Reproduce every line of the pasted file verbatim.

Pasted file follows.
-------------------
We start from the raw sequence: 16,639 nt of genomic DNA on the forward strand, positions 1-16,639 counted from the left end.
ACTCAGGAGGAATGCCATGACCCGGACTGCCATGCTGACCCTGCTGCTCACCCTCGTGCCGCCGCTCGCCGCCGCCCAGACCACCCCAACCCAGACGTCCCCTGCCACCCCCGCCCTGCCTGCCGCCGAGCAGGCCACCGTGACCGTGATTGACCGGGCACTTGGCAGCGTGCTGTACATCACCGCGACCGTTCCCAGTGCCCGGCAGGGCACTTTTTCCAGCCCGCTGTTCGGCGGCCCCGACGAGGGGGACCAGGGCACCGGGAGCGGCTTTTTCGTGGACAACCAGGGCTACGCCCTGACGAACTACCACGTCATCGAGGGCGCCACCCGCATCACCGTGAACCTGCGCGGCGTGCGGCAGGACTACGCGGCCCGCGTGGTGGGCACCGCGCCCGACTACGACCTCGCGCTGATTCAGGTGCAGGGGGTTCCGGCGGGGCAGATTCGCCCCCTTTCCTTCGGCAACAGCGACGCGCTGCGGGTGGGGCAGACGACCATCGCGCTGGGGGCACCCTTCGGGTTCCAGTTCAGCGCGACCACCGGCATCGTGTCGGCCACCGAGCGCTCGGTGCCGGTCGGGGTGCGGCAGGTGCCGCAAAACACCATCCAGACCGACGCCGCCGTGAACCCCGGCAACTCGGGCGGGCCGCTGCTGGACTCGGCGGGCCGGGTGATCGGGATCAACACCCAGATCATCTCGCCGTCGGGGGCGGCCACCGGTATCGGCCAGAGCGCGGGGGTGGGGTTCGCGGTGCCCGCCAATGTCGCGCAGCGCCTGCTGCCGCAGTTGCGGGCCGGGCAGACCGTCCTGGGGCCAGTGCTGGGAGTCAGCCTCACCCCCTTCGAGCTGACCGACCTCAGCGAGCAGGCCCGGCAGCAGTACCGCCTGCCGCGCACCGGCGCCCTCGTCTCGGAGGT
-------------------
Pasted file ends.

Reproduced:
We start from the raw sequence: 16,639 nt of genomic DNA on the forward strand, positions 1-16,639 counted from the left end.
ACTCAGGAGGAATGCCATGACCCGGACTGCCATGCTGACCCTGCTGCTCACCCTCGTGCCGCCGCTCGCCGCCGCCCAGACCACCCCAACCCAGACGTCCCCTGCCACCCCCGCCCTGCCTGCCGCCGAGCAGGCCACCGTGACCGTGATTGACCGGGCACTTGGCAGCGTGCTGTACATCACCGCGACCGTTCCCAGTGCCCGGCAGGGCACTTTTTCCAGCCCGCTGTTCGGCGGCCCCGACGAGGGGGACCAGGGCACCGGGAGCGGCTTTTTCGTGGACAACCAGGGCTACGCCCTGACGAACTACCACGTCATCGAGGGCGCCACCCGCATCACCGTGAACCTGCGCGGCGTGCGGCAGGACTACGCGGCCCGCGTGGTGGGCACCGCGCCCGACTACGACCTCGCGCTGATTCAGGTGCAGGGGGTTCCGGCGGGGCAGATTCGCCCCCTTTCCTTCGGCAACAGCGACGCGCTGCGGGTGGGGCAGACGACCATCGCGCTGGGGGCACCCTTCGGGTTCCAGTTCAGCGCGACCACCGGCATCGTGTCGGCCACCGAGCGCTCGGTGCCGGTCGGGGTGCGGCAGGTGCCGCAAAACACCATCCAGACCGACGCCGCCGTGAACCCCGGCAACTCGGGCGGGCCGCTGCTGGACTCGGCGGGCCGGGTGATCGGGATCAACACCCAGATCATCTCGCCGTCGGGGGCGGCCACCGGTATCGGCCAGAGCGCGGGGGTGGGGTTCGCGGTGCCCGCCAATGTCGCGCAGCGCCTGCTGCCGCAGTTGCGGGCCGGGCAGACCGTCCTGGGGCCAGTGCTGGGAGTCAGCCTCACCCCCTTCGAGCTGACCGACCTCAGCGAGCAGGCCCGGCAGCAGTACCGCCTGCCGCGCACCGGCGCCCTCGTCTCGGAGGT